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Cwp19 Is a Novel Lytic Transglycosylase Involved in Stationary-Phase Autolysis Resulting in Toxin Release in Clostridium difficile.

Abstract : Clostridium difficile is the major etiologic agent of antibiotic-associated intestinal disease. Pathogenesis of C. difficile is mainly attributed to the production and secretion of toxins A and B. Unlike most clostridial toxins, toxins A and B have no signal peptide, and they are therefore secreted by unusual mechanisms involving the holin-like TcdE protein and/or autolysis. In this study, we characterized the cell surface protein Cwp19, a newly identified peptidoglycan-degrading enzyme containing a novel catalytic domain. We purified a recombinant His 6-tagged Cwp19 protein and showed that it has lytic transglycosylase activity. Moreover, we observed that Cwp19 is involved in cell autolysis and that a C. difficile cwp19 mutant exhibited delayed autolysis in stationary phase compared to the wild type when bacteria were grown in brain heart infusion (BHI) medium. Wild-type cell autolysis is correlated to strong alterations of cell wall thickness and integrity and to release of cytoplasmic material. Furthermore, we demonstrated that toxins were released into the extracel-lular medium as a result of Cwp19-induced autolysis when cells were grown in BHI medium. In contrast, Cwp19 did not induce autolysis or toxin release when cells were grown in tryptone-yeast extract (TY) medium. These data provide evidence for the first time that TcdE and bacteriolysis are coexisting mechanisms for toxin release , with their relative contributions in vitro depending on growth conditions. Thus, Cwp19 is an important surface protein involved in autolysis of vegetative cells of C. difficile that mediates the release of the toxins from the cell cytosol in response to specific environment conditions. IMPORTANCE Clostridium difficile-associated disease is mainly known as a health care-associated infection. It represents the most problematic hospital-acquired infection in North America and Europe and exerts significant economic pressure on health care systems. Virulent strains of C. difficile generally produce two toxins that have been identified as the major virulence factors. The mechanism for release of these toxins from bacterial cells is not yet fully understood but is thought to be partly mediated by bacteriolysis. Here we identify a novel peptidoglycan hydrolase in C. difficile, Cwp19, exhibiting lytic transglycosylase activity. We show that Cwp19 contributes to C. difficile cell autolysis in the stationary phase and, consequently, to toxin release, most probably as a response to environmental conditions such as nu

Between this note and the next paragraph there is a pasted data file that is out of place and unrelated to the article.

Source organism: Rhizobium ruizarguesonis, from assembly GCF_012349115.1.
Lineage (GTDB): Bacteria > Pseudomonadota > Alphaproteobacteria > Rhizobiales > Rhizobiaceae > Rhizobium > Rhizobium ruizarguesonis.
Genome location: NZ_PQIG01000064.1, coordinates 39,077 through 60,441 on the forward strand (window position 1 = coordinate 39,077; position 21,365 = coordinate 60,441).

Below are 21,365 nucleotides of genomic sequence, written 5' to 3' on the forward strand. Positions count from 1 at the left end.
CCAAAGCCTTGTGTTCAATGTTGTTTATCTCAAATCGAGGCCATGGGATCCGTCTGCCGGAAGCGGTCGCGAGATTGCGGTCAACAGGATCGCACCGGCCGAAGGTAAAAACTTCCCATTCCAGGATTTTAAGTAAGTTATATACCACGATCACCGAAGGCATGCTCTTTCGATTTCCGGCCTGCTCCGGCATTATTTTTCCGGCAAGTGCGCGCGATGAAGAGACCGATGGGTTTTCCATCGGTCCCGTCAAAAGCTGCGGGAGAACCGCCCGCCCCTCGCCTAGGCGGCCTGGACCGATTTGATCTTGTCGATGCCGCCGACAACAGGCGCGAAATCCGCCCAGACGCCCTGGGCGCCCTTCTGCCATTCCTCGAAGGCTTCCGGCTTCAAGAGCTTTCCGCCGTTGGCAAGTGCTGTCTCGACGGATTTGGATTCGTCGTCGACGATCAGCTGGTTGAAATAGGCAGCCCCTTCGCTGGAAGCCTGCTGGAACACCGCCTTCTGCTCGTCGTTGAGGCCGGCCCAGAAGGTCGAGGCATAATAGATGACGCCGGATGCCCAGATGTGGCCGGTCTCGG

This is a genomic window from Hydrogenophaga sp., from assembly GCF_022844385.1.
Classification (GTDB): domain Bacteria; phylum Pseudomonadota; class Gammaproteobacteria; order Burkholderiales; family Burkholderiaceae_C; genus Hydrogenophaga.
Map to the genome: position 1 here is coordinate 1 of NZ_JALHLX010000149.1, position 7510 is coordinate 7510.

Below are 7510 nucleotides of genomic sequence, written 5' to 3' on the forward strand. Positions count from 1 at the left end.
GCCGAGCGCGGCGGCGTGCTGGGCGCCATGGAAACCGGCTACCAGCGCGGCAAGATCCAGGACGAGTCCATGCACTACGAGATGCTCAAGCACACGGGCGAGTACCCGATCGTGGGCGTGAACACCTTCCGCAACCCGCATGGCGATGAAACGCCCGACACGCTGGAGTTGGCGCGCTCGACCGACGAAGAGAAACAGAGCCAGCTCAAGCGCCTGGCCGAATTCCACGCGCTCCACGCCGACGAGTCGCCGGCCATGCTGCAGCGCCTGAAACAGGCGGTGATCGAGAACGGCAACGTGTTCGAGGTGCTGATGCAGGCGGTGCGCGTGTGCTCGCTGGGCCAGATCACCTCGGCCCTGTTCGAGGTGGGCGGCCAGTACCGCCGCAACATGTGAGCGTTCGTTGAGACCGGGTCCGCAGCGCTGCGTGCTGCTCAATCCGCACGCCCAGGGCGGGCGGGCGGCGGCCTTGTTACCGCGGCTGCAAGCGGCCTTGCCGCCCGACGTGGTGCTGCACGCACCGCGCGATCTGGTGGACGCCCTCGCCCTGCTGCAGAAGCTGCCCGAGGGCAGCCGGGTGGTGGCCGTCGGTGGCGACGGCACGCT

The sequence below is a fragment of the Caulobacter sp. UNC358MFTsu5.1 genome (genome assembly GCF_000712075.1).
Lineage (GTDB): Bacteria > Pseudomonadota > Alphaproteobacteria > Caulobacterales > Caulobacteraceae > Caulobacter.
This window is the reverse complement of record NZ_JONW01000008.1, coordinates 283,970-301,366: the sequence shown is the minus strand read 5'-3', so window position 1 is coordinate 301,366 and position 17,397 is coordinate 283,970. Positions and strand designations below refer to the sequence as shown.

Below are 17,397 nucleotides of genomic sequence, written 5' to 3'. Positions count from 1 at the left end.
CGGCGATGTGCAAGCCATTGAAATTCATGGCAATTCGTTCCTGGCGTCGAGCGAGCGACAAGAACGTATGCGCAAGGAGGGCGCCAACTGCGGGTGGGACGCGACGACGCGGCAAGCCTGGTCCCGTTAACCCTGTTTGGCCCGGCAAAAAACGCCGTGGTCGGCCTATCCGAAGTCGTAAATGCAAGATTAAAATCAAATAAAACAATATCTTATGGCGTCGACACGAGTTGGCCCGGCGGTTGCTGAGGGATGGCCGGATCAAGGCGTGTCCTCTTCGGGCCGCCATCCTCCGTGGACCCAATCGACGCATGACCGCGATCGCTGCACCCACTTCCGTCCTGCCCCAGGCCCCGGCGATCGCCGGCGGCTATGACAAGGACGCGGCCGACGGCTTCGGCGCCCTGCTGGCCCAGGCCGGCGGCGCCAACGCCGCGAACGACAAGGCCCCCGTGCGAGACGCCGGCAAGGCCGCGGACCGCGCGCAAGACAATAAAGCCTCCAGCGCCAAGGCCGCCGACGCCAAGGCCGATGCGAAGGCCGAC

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Sandra Wydau-Dematteis, Imane El Meouche, Pascal Courtin, Audrey Hamiot, René Lai-Kuen, et al.. Cwp19 Is a Novel Lytic Transglycosylase Involved in Stationary-Phase Autolysis Resulting in Toxin Release in Clostridium difficile.. mBio, American Society for Microbiology, 2018, 9 (3), pp.1-19. ⟨10.1128/mBio.00648-18⟩. ⟨pasteur-02164689⟩

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